Abstract 19163: Implication of DNA Damage Signaling and Epigenetic Readers in Metabolic Disorder Observed in Vascular Wall of Ischemic Patients
Background: Coronary artery stenosis is characterized by coronary artery smooth muscle cell (CoASMC) proliferation and survival in detrimental conditions (increased inflammation, oxidized lipids, shear stress) known to cause DNA damage. In cancer, increased cell proliferation was attributed to DNA damage signaling activation secondary to mitochondrial/metabolic dysfunction. This leads to the upregulation of Poly(ADP)ribose-polymerase 1 (PARP-1), a critical enzyme acting as a DNA damage sensor, and the epigenetic reader Bromodomain-containing protein 4 (BRD4), both known to contribute to cell survival and proliferation. In light of these observations, we hypothesized that impaired mitochondria/metabolism triggers DNA damage signaling in coronary artery stenosis leading to CoASMC proliferation and thus vessel narrowing.
Method/Results: Primary cultured human CoASMC from patients with stenosis (n=3) exhibit signs of mitochondrial dysfunction including hyperpolarization (TMRM; n=3, p<0.05), downregulation metabolic sensors Sirtuin 1 (SIRT1) and peroxisome proliferator-activated receptor coactivator 1 (PGC1-α) expression (western blot (WB); n=3, p<0.05). These cells also exhibit enhanced glycolysis compared to control hCoASMC (Seahorse Bioscience XF24e; n=3, p<0.05). These mitochondrial/metabolic abnormalities enhance DNA damage signaling in human coronary arteries with stenosis (53BP1; n=8, p<0.05), as well as PARP-1 and BRD4 expression (WB; n=4, p<0.05) compared to control arteries. This pathogenic phenotype is also present in isolated hCoASMC issued from stenosis, as they have more DNA damage sites (γH2AX; n=5, p<0.05) and exhibit increased PARP-1 and BRD4 expression (WB; n=4, p<0.05) compared to control hCoASMC. PARP-1 and BRD4 activation in pathologic hCoASMC promote proliferation (Ki67; n=5, p<0.05) by downregulating cell cycle inhibitors p300 and p21 (WB; n=3, p<0.05), leading to cell survival (MTT assay; n=3, p<0.05). This pathological phenotype was reversed upon treatment with a PARP-1 (Veliparib, 10μM) or a BRD4 (JQ1, 1μM) inhibitor.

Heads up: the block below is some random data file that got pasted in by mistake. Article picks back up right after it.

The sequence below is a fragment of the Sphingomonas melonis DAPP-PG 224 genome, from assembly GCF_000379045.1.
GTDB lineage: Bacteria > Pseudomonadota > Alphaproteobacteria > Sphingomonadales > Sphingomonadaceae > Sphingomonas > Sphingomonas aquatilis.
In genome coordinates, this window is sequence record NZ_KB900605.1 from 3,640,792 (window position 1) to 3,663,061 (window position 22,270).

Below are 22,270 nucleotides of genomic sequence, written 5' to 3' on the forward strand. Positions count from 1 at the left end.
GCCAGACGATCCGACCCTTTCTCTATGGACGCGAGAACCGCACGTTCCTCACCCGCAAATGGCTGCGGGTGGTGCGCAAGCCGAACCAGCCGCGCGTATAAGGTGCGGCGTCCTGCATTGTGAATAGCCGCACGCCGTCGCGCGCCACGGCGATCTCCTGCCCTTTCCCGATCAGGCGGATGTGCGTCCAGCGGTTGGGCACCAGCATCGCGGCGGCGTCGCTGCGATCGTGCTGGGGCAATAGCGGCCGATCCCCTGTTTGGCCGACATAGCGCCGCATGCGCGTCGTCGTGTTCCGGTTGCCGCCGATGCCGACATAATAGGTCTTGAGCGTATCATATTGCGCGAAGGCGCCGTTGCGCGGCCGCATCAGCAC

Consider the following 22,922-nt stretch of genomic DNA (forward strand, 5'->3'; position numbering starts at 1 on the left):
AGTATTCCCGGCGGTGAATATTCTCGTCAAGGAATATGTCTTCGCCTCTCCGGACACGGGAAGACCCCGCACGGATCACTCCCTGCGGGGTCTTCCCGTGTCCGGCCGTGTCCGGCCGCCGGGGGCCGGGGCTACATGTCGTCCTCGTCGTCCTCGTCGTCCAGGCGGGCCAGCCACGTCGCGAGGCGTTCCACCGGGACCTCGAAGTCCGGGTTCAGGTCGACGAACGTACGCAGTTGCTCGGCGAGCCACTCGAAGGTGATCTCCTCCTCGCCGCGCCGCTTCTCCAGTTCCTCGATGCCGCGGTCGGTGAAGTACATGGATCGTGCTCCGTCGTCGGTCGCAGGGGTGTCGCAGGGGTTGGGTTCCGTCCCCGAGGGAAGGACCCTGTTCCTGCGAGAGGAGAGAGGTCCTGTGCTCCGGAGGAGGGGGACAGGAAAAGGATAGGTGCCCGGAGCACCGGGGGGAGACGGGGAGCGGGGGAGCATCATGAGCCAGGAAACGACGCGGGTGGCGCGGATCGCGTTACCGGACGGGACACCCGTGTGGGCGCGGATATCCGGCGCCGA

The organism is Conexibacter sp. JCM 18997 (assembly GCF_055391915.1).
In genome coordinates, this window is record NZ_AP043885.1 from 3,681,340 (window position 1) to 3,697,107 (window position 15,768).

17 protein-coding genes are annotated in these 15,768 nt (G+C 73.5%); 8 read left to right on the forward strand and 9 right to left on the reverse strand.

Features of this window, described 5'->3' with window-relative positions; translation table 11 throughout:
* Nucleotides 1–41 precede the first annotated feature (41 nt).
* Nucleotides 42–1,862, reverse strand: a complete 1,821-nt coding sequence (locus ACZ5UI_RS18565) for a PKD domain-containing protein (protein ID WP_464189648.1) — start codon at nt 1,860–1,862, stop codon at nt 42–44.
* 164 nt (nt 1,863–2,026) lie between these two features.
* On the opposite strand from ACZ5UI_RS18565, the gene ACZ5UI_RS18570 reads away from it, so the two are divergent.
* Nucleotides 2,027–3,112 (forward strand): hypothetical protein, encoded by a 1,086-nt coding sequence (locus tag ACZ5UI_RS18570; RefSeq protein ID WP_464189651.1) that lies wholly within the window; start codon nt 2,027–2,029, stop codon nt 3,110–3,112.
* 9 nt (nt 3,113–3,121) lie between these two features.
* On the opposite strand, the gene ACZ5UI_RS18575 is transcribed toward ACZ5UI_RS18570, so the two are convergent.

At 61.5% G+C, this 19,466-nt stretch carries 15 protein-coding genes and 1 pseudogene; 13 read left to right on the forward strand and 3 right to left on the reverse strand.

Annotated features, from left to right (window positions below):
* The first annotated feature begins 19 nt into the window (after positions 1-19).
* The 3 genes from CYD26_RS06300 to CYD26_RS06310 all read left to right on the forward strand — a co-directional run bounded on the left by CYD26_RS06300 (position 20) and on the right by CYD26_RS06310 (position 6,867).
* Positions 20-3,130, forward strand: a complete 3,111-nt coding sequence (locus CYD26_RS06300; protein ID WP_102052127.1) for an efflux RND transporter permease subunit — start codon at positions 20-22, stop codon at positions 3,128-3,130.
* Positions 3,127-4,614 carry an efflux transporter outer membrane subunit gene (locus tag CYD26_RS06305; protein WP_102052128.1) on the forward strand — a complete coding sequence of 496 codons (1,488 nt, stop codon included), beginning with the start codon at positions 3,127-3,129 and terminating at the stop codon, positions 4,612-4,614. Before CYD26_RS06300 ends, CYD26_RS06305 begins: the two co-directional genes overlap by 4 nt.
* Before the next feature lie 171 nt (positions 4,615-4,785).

Conclusion: Our study suggests an important role for BRD4 signaling and metabolic disorder in coronary diseases and opens the door to new avenues of investigation and treatment.
Author Disclosures: J. Meloche: None. S. Henry: None. M. Le Guen: None. E. Charbonneau: None. S. Provencher: None. S. Bonnet: Research Grant; Modest; Bayer. Other Research Support; Modest; actellion. Honoraria; Modest; Merck.
- © 2014 by American Heart Association, Inc.